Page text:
However, my favorite “feedback” moment was when we showed the finished film to some of our mentors, who have seen each and every film I’ve directed. This was a difficult project to pull off, we had an incredibly passionate team so It’s encouraging and heartwarming to hear from people you respect that the work you’ve put in is paying off and your progress as an artist is shining a bit strongly through every work.

Your debut short film “Pathei Mathos” also received acclaim and was featured on Film Shortage. How did your experience with “Pathei Mathos” inform your approach to directing “Bleed, Don’t Die,” and what growth or evolution do you see in your filmmaking style between the two projects?

Making Pathei Mathos taught me to not fear my instincts. Although there has been significant growth from all of us since then (many people that worked on Pathei Mathos also worked on Bleed, Don’t Die), that is a lesson I refuse to forget. Since making that first short I have been dissecting the idea of “genre film” and understanding the place of human connection in those types of narrative. I think Bleed, Don’t Die is a culmination of that.
With every project, I am left with a desire to explore a new facet of filmmaking: In 2023, after Bleed, Don’t Die, I directed documentaries and worked with simpler visual structures that feel very different from the ambitious storytelling of Bleed, Don’t Die. My true interest is exploring the portrayal of authentic human connection across these different genres and languages, particularly in stories about women. This is what moves me to discover my “style” and keeps me wanting to create. At the end of the day, I carry lessons from these eclectic explorations every time I work on a new project, nothing is ever wasted.

The title “Bleed, Don’t Die” suggests resilience and survival. Can you elaborate on the significance of this title and how it encapsulates the central themes of the film?

In the animal kingdom, there is only one animal that constantly bleeds, but doesn’t die. I find this fact a beautiful and poetic symbol of female resistance. It was impossible for this short film to have any other name. In Bleed, Don’t Die we attempt to talk about the resilience that connects us, and the healing that comes from that connection – which oftentimes is impossible to explain and feels surreal.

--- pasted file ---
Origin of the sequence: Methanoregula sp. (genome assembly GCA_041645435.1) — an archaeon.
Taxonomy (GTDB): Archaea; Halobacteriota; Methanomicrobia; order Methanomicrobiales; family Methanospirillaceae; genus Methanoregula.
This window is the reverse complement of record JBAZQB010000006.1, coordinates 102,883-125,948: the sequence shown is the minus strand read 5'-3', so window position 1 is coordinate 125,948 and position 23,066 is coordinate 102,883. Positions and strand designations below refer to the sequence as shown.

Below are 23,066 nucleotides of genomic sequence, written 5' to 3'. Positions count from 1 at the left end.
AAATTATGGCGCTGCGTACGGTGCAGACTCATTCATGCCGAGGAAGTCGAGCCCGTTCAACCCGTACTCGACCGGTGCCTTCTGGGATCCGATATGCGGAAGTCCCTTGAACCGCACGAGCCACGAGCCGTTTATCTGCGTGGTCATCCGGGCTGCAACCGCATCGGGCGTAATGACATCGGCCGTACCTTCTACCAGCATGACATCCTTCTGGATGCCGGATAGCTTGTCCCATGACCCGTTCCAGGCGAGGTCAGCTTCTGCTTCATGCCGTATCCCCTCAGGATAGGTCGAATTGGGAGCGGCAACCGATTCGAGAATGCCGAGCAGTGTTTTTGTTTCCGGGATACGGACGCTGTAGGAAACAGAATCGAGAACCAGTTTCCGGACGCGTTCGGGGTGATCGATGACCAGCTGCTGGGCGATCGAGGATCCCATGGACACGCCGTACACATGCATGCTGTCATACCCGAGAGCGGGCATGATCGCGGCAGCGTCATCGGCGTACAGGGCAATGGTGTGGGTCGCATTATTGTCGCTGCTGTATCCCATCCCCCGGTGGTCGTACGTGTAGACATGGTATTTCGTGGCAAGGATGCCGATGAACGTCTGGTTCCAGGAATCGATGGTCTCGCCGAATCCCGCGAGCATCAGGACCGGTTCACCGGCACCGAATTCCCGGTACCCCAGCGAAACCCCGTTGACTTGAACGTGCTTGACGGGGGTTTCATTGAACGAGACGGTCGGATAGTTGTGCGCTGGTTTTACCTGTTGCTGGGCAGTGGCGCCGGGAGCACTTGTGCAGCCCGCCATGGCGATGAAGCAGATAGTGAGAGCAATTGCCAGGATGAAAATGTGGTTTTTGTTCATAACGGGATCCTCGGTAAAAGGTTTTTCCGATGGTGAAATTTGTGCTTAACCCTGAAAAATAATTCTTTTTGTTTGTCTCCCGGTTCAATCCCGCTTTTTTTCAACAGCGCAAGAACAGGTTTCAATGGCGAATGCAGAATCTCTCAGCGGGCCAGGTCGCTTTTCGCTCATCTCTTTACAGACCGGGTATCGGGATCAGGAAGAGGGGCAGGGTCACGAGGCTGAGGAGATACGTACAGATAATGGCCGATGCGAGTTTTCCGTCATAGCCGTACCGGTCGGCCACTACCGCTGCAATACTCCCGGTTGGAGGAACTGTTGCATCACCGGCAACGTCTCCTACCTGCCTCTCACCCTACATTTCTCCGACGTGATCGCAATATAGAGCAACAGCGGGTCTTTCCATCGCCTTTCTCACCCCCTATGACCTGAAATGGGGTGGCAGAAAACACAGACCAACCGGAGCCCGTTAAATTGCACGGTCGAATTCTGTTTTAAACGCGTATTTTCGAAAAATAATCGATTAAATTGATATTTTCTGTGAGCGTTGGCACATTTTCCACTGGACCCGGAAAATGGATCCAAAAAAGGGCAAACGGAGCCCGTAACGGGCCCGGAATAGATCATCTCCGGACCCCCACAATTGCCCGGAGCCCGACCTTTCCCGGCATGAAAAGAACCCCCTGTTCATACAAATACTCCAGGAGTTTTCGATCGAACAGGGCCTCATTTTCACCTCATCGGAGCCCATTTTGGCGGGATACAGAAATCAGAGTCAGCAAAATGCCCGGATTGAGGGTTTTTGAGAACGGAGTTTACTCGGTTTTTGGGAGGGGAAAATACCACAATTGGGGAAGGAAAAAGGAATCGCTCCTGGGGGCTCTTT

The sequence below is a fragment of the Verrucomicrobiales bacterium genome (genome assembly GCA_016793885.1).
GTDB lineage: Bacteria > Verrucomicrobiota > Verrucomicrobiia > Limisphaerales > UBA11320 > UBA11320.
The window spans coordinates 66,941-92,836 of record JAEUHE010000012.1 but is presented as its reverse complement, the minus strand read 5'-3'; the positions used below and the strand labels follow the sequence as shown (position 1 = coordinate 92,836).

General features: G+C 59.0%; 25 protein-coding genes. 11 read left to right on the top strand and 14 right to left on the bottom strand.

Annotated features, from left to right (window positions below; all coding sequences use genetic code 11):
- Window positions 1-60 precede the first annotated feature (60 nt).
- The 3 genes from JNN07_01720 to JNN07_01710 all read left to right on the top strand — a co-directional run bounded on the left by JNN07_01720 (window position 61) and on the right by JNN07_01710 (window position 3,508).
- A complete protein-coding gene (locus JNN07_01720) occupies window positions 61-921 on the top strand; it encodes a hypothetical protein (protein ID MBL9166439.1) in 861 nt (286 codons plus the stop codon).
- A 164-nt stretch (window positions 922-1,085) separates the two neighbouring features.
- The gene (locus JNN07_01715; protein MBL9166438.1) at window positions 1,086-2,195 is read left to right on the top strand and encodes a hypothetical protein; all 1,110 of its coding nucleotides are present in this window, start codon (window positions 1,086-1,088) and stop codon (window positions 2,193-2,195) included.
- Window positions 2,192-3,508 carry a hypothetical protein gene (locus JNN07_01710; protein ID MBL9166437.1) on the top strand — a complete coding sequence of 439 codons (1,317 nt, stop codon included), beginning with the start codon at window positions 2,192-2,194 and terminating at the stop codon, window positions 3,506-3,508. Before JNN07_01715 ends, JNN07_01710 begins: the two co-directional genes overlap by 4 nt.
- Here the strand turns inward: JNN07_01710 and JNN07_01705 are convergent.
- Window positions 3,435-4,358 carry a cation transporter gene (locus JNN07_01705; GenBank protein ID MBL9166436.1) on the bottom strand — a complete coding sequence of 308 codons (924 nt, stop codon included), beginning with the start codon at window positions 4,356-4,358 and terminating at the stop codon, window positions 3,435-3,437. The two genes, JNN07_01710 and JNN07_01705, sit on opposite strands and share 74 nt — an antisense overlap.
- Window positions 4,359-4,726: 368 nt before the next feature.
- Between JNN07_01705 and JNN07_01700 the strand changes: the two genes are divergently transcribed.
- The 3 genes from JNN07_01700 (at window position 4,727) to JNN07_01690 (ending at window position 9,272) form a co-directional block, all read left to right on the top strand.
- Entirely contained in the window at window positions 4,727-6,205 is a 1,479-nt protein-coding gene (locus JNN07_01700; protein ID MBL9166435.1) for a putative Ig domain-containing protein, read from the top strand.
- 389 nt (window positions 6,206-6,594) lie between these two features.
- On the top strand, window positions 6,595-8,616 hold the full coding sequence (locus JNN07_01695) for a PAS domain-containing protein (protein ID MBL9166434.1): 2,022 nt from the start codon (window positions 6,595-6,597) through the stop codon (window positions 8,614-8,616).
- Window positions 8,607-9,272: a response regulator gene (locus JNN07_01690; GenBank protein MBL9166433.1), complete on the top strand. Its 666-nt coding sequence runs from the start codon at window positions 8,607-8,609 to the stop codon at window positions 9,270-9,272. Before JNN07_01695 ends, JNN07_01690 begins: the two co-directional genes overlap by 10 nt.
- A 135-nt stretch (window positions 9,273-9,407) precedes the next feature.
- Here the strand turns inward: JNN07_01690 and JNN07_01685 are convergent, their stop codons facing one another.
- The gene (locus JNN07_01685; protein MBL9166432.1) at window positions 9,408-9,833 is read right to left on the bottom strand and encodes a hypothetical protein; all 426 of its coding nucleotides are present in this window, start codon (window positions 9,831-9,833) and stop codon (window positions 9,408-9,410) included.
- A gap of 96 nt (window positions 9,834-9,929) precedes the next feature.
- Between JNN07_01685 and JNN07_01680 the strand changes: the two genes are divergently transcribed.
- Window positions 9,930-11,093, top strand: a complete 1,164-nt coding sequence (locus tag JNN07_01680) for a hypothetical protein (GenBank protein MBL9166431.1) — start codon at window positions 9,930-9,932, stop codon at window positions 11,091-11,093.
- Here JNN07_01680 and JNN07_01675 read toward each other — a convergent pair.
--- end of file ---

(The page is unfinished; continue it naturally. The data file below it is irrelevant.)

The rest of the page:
Our decision to use elements of genre filmmaking came directly from the real-life surreal feelings that arise from the power of female connection. The multilayered connection women have to blood is also something we considered when shooting this movie and deciding on its title.

The impending apocalypse serves as a backdrop for the sisters’ journey of reconciliation. How did you balance the larger, apocalyptic elements with the intimate, character-driven story of the sisters’ relationship?

This was a huge challenge. We tried to always keep the focus on the two characters and use all the other elements to serve their inner journeys and connect the audiences to this dystopian new world. We tried to frame this as a story about two people that happen to be in a pre-apocalyptic world, and not the other way around. The focus was always to build from inside out and allow the external to reflect the internal journey. The world-building element was a constant exercise of trial and error where we failed over and over until we reached what we believed to be a proper balance. Our willingness to never lose sight of the simple fact that this was a story about two sisters rekindling a severed relationship helped put things into perspective when doubt would cloud our judgment.

What’s next in the books for you Vitória, what are you currently working on?

I’m currently finalizing a short film we shot in São Paulo, Brazil, called Esconde-Esconde (Hide and Seek) and acting in my first feature film, Evan Siegal’s A Wish For Death in the Wake of Eternal Light.

You’ve told us about some of your favorite short films in your past interview, have you seen anything exciting since?

Yes! I have seen tons of exciting work that inspire me to tell daring, sensitive and personal stories. The Beads (Emanuel Lavor and Rafaela Camelo), Ice Merchants (João Gonzalez), Thursday (Bren Cukier), Paradise Europe (Paulo Menezes and Leandro Goddinho) , The Headhunter’s Daughter (Don Josephus Raphael Eblahan) and Patision Avenue (Thanasis Neofotistos) are some titles that come to mind now.